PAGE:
If you can handle the long walk down to the lighthouse proper (and back up again), by all means do it. We have spent some of the most tranquil hours of our lives down there, sitting out in the sun, fog, wind, mist, and rain – sometimes all in the same visit – searching the ocean for migrating grey whales or just gazing out at the ocean, the birds, the occasional sea lion, enveloped by the sound of the sea and the moan of the fog horn. It’s comfort of a very deep kind.

If you are unable to go down the stairs, or not inclined, you can hang around on the upper viewing platform and have much the same experience, without the foghorn and with longer views. In all the years we’ve been going to Point Reyes, it has never been less than spectacularly beautiful and deeply refreshing to the mind and spirit, no matter what the season or the weather.

Citigroup Center, Los Angeles: A respite from the cubicle

April 27, 2011

We didn’t evolve to sit in cubicles. Every hour we spend staring at a screen, surrounded by beige walls and taupe carpet and khaki co-workers, is a stress. We need green, open spaces in which to momentarily reconnect with our primate selves.

One of the more pleasant retreats for the office workers of downtown Los Angeles can be found at Citigroup Center, a the corner of West 5th and South Flower.

There’s a pleasant mix of open and closed spaces, closed corners and wide views, trees and sun. Plus the refreshing sight and sound of water.

Follow the steps or escalator down, and you discover that it is in fact a waterfall.

This area would be especially cool and refreshing on a hot, sunny, smoggy day.

I like this space not because it is special, but simply because it’s an area of very expensive real estate that was creatively and thoughtfully designed to make people comfortable while they take a break from their jobs. Yes, legally mandated to be set aside for that purpose, I know – but better than it has to be.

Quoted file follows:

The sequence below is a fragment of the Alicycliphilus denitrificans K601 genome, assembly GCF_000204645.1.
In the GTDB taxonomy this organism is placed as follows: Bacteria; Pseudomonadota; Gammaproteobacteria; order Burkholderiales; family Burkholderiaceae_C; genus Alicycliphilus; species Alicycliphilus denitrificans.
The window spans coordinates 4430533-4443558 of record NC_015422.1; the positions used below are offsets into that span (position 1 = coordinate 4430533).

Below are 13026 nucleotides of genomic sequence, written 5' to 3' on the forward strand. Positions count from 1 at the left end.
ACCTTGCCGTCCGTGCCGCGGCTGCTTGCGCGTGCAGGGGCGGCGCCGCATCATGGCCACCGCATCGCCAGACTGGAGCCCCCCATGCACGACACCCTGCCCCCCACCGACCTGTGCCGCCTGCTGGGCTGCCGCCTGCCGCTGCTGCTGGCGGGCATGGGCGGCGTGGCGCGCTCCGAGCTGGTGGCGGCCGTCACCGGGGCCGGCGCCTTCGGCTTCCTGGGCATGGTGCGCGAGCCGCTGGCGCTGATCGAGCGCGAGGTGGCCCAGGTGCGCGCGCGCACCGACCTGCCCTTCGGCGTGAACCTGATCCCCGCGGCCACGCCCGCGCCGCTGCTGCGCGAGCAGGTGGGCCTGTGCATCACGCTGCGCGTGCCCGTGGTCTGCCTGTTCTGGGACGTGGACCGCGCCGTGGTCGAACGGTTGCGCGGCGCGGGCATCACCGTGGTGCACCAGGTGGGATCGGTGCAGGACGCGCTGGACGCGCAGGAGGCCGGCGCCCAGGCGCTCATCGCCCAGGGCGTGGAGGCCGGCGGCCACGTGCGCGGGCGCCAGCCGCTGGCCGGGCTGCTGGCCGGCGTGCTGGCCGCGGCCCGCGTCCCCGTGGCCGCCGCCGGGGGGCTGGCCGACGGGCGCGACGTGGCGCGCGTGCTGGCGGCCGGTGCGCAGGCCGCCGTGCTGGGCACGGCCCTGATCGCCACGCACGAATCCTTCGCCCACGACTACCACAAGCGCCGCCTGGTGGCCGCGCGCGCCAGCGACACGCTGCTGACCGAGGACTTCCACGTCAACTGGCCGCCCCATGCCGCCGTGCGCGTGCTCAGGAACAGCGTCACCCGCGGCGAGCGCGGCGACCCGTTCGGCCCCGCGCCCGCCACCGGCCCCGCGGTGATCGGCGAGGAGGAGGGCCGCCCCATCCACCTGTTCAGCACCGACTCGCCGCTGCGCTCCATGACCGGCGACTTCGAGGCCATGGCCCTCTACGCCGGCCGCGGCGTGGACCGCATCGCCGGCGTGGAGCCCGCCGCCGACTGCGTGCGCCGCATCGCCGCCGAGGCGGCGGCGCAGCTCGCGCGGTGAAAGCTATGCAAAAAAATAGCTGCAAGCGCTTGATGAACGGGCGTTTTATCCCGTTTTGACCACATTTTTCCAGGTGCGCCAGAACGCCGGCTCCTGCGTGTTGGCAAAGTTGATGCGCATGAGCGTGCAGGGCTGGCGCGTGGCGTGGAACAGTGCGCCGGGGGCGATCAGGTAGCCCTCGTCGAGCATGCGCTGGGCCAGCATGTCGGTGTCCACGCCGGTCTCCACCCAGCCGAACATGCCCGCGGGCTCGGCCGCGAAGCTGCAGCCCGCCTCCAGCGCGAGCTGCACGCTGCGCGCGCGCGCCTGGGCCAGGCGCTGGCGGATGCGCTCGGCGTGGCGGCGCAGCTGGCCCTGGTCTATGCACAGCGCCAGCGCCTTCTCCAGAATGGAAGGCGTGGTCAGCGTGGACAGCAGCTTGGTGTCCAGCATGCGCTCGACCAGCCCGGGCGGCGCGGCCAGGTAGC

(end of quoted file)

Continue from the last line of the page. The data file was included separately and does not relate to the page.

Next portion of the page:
LACMA: White cubes still rule

April 11, 2011

The Los Angeles County Museum of Art still believes in white cubes – those minimalist display spaces that are an essential part of the modernist art experience in contemporary museums.

It seems to be a requirement that the white cube, in its purest form, must have no seating, as in this photography exhibit in the newly opened Resnick Pavillion.


Across the way at the Broad Contemporary (a museum within a museum), the scene could have been lifted from any major art museum any time in the last 50 years:

White walls, wood floors, no seats, pensive visitors in black, and a television on the floor – cathode ray, no less, for that classic touch.

An adjoining gallery had the requisite ambiguous constructions:

And to complete the sense that the visitor is but an acolyte at the altar of culture – a mere supplicant who must work hard for any rewards the art might have to offer – we have the inevitable unobtrusive label in the small typeface:

The Broad’s insistence on the old-fashioned “display-space-must-not-in-any-way-compete-with-the-art” aesthetic would almost be endearing if it didn’t make for so much discomfort.


LACMA: Outside looking in

March 29, 2011

The Los Angeles County Museum of Art is a mixed experience for the visitor, or at least this visitor. It’s a jumble of art and architecture, with no real physical or emotional center. But they’re working on it.

A recent visit on a sunny day in mid-March helped me to appreciate different aspects of the Grand Entrance Pavillion, situated between the Ahmanson Building (on the left) and the Broad Museum of Contemporary Art.

Looking to the north – 180 degrees opposite the view above – the broad expanse of lawn and sky invite lounging and sunning.

In fact, sunning is encouraged by the presence of concrete chaise lounges.

Even on a late winter day with relatively low sun, the lounges and the lawn were bathed in warmth.

The pavillion now has two new places to eat and drink – Ray’s, a restaurant, and the Stark Bar, both run by Patina, purveyors of museum food seemingly everywhere you go.

The good part is the presence of two outdoor establishments. The bad part is the pricing, which is not exactly populist: for lunch at Ray’s, sandwiches are in the $11 to $15 range, and main courses go for around $20. So-called bar bites at the Stark run $8-ish to $15-ish; the bar also offers an encyclopedic selection of small-batch handcrafted liquors and cocktails from $10 up. All fine and good if you’re relatively well-to-do and/or able to spend a lot of disposable income on food and drink. Not so accessible, financially speaking, if you’re not.

Florence, Italy: Where the streets have no room

February 1, 2011

The historic Renaissance core of Florence, Italy looks much as it did in previous centuries.

At street level, however, there is a problem: a city scaled for pedestrians, carts, and horses is filled with traffic.


The sidewalks are incredibly narrow. Many are narrower than this:

The result is that pedestrians and cars have to share space in a way that is not safe or convenient for either.

This was around late December or early January, when tourists are at a fairly low ebb. I can’t imagine the chaos of summer.